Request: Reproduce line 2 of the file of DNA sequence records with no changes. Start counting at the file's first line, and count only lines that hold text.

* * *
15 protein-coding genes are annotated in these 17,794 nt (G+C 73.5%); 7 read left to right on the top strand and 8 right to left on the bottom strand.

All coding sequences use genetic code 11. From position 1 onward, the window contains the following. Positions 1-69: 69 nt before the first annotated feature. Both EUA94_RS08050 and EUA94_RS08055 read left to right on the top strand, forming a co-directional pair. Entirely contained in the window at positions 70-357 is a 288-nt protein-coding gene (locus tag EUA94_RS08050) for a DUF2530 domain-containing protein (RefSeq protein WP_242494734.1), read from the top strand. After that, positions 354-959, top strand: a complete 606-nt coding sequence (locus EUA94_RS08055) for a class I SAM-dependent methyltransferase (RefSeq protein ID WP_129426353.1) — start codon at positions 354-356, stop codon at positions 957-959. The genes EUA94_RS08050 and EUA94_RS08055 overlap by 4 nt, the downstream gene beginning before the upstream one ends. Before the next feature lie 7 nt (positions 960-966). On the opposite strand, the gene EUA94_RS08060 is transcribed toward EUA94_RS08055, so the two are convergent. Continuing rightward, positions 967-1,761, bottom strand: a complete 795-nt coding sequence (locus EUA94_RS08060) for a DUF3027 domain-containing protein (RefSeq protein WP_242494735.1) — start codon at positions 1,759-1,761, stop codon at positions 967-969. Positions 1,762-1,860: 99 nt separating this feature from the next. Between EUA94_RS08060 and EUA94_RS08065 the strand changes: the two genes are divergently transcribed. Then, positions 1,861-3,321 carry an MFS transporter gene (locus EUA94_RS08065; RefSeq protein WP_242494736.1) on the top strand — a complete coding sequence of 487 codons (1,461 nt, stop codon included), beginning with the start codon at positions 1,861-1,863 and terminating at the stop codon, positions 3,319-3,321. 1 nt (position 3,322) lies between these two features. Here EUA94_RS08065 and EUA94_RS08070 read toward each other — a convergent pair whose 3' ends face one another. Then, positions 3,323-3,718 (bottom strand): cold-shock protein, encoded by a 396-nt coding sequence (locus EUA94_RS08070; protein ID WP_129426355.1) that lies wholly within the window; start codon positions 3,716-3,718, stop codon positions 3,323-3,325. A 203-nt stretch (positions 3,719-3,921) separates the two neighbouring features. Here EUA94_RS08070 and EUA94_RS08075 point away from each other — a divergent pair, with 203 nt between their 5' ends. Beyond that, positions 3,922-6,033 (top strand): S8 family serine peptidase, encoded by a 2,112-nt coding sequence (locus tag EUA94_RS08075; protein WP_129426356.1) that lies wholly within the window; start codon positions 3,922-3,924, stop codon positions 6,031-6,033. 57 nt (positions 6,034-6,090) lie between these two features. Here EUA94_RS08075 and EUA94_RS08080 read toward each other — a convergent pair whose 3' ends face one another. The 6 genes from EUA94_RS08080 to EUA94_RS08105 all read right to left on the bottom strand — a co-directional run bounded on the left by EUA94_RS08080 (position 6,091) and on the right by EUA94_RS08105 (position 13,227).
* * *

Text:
All coding sequences use genetic code 11. From position 1 onward, the window contains the following. Positions 1-69: 69 nt before the first annotated feature. Both EUA94_RS08050 and EUA94_RS08055 read left to right on the top strand, forming a co-directional pair. Entirely contained in the window at positions 70-357 is a 288-nt protein-coding gene (locus tag EUA94_RS08050) for a DUF2530 domain-containing protein (RefSeq protein WP_242494734.1), read from the top strand. After that, positions 354-959, top strand: a complete 606-nt coding sequence (locus EUA94_RS08055) for a class I SAM-dependent methyltransferase (RefSeq protein ID WP_129426353.1) — start codon at positions 354-356, stop codon at positions 957-959. The genes EUA94_RS08050 and EUA94_RS08055 overlap by 4 nt, the downstream gene beginning before the upstream one ends. Before the next feature lie 7 nt (positions 960-966). On the opposite strand, the gene EUA94_RS08060 is transcribed toward EUA94_RS08055, so the two are convergent. Continuing rightward, positions 967-1,761, bottom strand: a complete 795-nt coding sequence (locus EUA94_RS08060) for a DUF3027 domain-containing protein (RefSeq protein WP_242494735.1) — start codon at positions 1,759-1,761, stop codon at positions 967-969. Positions 1,762-1,860: 99 nt separating this feature from the next. Between EUA94_RS08060 and EUA94_RS08065 the strand changes: the two genes are divergently transcribed. Then, positions 1,861-3,321 carry an MFS transporter gene (locus EUA94_RS08065; RefSeq protein WP_242494736.1) on the top strand — a complete coding sequence of 487 codons (1,461 nt, stop codon included), beginning with the start codon at positions 1,861-1,863 and terminating at the stop codon, positions 3,319-3,321. 1 nt (position 3,322) lies between these two features. Here EUA94_RS08065 and EUA94_RS08070 read toward each other — a convergent pair whose 3' ends face one another. Then, positions 3,323-3,718 (bottom strand): cold-shock protein, encoded by a 396-nt coding sequence (locus EUA94_RS08070; protein ID WP_129426355.1) that lies wholly within the window; start codon positions 3,716-3,718, stop codon positions 3,323-3,325. A 203-nt stretch (positions 3,719-3,921) separates the two neighbouring features. Here EUA94_RS08070 and EUA94_RS08075 point away from each other — a divergent pair, with 203 nt between their 5' ends. Beyond that, positions 3,922-6,033 (top strand): S8 family serine peptidase, encoded by a 2,112-nt coding sequence (locus tag EUA94_RS08075; protein WP_129426356.1) that lies wholly within the window; start codon positions 3,922-3,924, stop codon positions 6,031-6,033. 57 nt (positions 6,034-6,090) lie between these two features. Here EUA94_RS08075 and EUA94_RS08080 read toward each other — a convergent pair whose 3' ends face one another. The 6 genes from EUA94_RS08080 to EUA94_RS08105 all read right to left on the bottom strand — a co-directional run bounded on the left by EUA94_RS08080 (position 6,091) and on the right by EUA94_RS08105 (position 13,227).